Namesakes, honors, and trivia
- Steuben has a holiday, Von Steuben Day, which takes place in September in the United States. It has been reported as taking place on September 17, 19, and 24. It is often considered the German-American event of the year. Participants march, dance, wear costumes and play music, and the event is attended by millions of people. There is a parade on Fifth Avenue and a Volksfest (People’s Festival) country fair in Central Park. The German-American Steubenparade has been taking place since 1957 in New York City.
- Steuben’s name was also given to some warships. In World War I the captured German ship Kronprinz Wilhelm was renamed as the USS Baron von Steuben, and in World War II there was the Dampfschiff (DS) General von Steuben, an ill-fated German luxury passenger ship which was turned into an armed transport ship during the war. During the Cold War, a US Navy submarine was named for him, the USS Von Steuben.
- Several locations in the United States are named Steuben, most of them in his honor. Examples include Steuben County, New York, Steuben County, Indiana, and the city of Steubenville, Ohio.
- Von Steuben Metropolitan Science Center is a public high school in Chicago, Illinois.
- Steuben is one of four foreign military leaders who assisted the American cause during the Revolution honored with a statue in Lafayette Square just north of The White House in Washington, DC.
- A Steuben House presented to Steuben as a gift for his services in the Continental Army is located in River Edge, New Jersey. Originally belonging to a Loyalist family, the house and surrounding farmland were seized in 1781. It was bought by the county of Bergen in 1928 for $9,000 and preserved as a national monument and public museum.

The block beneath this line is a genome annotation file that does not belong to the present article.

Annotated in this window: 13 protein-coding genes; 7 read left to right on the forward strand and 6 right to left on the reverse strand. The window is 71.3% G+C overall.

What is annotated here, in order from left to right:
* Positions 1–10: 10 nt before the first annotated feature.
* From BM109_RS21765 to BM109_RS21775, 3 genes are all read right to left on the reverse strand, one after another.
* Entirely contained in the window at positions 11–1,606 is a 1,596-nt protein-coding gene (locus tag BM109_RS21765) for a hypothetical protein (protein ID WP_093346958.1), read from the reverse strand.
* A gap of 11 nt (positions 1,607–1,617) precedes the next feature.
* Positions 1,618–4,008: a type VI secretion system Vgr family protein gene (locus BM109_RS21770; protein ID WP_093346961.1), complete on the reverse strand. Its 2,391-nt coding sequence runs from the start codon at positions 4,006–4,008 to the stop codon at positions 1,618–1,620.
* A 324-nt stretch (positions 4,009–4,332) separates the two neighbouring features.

- The area around the house is used for both Revolutionary and Civil War re-enactments.
- The Hamilton College football team plays on Steuben Field constructed in 1897, one of the top ten oldest collegiate football fields in the United States. The field is named for Baron von Steuben who laid the cornerstone of the school acting as Alexander Hamilton’s surrogate.
- The various depictions of Steuben in popular media include portrayals by Nehemiah Persoff in the 1979 TV Miniseries The Rebels, Kurt Knudson in the 1984 TV miniseries George Washington, and being voiced by Arnold Schwarzenegger in the animated series Liberty’s Kids.
- Steuben has been cited (most notably by Randy Shilts in his book Conduct Unbecoming) as an early example of a gay man in the military, but the evidence in this matter is inconclusive.